The gas rig count rose by six in June, rising for a 10th month in a row, tying the record set in May 2010. It also put the gas count up for seven quarters in a row, matching the record set in 2004.

(With inputs from Reuters) 

 


Crypto Moves – Bitcoin and Ethereum fall; Coinbase posts loss amid crypto market turmoil

Crypto Moves – Bitcoin and Ethereum fall; Coinbase posts loss amid crypto market turmoil
Updated 15 sec ago

Crypto Moves – Bitcoin and Ethereum fall; Coinbase posts loss amid crypto market turmoil

Crypto Moves – Bitcoin and Ethereum fall; Coinbase posts loss amid crypto market turmoil

RIYADH: Bitcoin, the leading cryptocurrency internationally, traded lower on Wednesday, falling 3.69 percent to $22,981 as of 7:46 a.m. Riyadh time.

Ethereum, the second most traded cryptocurrency, was priced at $1,683 falling by 5.46 percent, according to data from Coindesk.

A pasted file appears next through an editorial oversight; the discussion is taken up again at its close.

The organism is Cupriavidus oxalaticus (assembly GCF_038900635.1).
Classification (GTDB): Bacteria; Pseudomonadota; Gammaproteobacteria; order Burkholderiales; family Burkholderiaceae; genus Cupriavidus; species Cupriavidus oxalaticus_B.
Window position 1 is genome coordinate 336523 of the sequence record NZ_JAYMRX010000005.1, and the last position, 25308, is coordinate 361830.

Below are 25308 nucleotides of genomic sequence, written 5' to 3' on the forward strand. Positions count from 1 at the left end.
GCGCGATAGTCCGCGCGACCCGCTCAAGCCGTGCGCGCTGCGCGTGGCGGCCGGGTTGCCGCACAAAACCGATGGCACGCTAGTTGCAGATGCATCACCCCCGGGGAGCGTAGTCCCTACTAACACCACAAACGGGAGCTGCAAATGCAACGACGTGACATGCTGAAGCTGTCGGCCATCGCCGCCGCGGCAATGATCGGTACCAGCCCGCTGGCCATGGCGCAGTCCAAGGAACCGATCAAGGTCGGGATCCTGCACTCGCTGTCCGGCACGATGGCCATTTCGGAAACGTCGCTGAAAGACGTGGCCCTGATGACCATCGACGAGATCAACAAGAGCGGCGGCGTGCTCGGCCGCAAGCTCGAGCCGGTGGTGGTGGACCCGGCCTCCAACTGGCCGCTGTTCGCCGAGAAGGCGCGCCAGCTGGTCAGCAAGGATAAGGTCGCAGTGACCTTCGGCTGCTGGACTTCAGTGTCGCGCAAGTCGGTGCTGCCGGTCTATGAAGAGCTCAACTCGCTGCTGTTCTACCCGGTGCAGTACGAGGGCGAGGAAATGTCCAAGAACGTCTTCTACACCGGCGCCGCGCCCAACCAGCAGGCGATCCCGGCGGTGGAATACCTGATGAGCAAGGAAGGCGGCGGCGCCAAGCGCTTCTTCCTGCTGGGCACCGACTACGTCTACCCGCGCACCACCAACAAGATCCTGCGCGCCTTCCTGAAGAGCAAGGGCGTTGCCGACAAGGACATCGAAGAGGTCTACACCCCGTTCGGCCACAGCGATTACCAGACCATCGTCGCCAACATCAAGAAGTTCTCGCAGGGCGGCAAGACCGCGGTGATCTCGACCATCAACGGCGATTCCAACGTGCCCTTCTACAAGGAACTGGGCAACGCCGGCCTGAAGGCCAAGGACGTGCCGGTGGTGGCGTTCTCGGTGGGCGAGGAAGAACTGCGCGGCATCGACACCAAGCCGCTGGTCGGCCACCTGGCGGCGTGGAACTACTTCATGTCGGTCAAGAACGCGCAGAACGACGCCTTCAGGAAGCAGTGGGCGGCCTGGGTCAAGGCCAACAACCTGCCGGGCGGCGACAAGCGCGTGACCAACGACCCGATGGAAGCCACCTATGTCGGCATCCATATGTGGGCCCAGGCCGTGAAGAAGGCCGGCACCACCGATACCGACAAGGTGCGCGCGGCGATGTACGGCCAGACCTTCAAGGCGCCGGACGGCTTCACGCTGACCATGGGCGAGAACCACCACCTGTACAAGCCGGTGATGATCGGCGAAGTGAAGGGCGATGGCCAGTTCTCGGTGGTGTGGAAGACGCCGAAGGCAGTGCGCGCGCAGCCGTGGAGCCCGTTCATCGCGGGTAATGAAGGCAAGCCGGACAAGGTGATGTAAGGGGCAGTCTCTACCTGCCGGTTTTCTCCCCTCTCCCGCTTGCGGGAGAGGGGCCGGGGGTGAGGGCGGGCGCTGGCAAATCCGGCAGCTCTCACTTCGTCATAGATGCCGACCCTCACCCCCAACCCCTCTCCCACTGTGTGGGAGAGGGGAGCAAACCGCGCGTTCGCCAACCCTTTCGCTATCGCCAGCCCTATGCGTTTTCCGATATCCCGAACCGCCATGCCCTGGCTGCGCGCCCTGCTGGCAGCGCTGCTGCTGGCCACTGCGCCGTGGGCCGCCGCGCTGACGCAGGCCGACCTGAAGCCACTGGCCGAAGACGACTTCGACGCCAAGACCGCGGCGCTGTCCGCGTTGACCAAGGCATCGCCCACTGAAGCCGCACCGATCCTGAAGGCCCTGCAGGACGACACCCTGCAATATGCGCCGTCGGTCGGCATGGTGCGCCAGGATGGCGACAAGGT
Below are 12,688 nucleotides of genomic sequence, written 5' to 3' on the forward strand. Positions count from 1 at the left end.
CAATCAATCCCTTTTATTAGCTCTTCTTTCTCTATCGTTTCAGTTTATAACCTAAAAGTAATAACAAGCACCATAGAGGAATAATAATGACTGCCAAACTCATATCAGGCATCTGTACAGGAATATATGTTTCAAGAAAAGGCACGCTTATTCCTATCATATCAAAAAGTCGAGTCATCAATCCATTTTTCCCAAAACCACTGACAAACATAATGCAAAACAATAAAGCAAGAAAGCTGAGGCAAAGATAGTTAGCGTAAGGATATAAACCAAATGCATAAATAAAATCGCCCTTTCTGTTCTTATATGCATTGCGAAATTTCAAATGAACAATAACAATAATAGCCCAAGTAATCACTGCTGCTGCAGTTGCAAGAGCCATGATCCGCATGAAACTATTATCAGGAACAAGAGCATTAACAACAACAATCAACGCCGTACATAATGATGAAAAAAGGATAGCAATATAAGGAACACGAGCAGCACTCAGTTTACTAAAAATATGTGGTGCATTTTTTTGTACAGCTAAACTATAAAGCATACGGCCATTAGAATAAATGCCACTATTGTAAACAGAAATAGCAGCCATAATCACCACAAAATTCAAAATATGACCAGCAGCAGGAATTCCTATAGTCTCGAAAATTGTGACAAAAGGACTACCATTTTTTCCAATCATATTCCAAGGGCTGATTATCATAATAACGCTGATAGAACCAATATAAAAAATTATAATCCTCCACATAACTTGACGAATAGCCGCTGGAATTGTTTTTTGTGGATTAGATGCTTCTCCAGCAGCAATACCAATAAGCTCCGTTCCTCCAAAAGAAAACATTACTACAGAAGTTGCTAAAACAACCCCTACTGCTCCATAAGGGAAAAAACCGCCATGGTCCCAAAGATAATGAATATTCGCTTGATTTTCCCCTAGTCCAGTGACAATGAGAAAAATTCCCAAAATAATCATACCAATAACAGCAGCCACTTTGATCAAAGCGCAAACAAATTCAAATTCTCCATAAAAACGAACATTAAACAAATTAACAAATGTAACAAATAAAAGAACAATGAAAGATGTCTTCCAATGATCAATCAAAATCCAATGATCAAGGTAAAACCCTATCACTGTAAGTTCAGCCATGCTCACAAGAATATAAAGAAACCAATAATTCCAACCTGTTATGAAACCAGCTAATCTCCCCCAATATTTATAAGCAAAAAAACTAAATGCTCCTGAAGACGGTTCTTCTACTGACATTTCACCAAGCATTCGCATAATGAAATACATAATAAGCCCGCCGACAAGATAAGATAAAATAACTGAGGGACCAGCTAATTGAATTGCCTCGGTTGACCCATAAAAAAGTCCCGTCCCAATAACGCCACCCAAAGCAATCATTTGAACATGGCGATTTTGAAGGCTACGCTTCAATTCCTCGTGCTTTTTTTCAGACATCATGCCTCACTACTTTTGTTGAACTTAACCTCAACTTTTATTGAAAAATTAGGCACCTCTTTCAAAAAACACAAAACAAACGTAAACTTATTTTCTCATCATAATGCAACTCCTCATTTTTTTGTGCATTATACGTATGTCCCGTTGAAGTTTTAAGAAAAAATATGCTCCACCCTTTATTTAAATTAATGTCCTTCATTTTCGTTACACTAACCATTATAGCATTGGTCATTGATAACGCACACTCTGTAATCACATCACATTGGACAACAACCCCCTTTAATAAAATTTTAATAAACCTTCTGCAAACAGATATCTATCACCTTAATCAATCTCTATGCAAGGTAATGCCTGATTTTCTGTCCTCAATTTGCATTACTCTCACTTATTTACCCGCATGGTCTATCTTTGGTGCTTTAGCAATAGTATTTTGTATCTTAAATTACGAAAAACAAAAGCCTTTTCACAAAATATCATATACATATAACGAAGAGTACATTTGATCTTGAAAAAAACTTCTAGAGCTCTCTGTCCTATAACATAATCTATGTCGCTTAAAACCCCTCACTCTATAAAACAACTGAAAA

Coinbase posts loss amid crypto market turmoil

In response to this year’s rout in risky assets, Coinbase Global Inc. reported a bigger than expected quarterly loss after the bell on Tuesday, sending its shares down 6 percent, Reuters reported.

Retail trading fell by 68 percent at the cryptocurrency exchange in the second quarter, while institutional trading dropped by 46 percent.

The cryptocurrency exchange’s trading volumes also dropped more than half to $217 billion.

Despite the collapse of certain crypto ventures and a broad selloff in financial markets, Coinbase expects trading volumes to fall further in the current quarter.

The downturn in 2022 has sent Bitcoin 50 percent lower, forced Coinbase to cut jobs and raised fears of a drop in small-scale trading interest.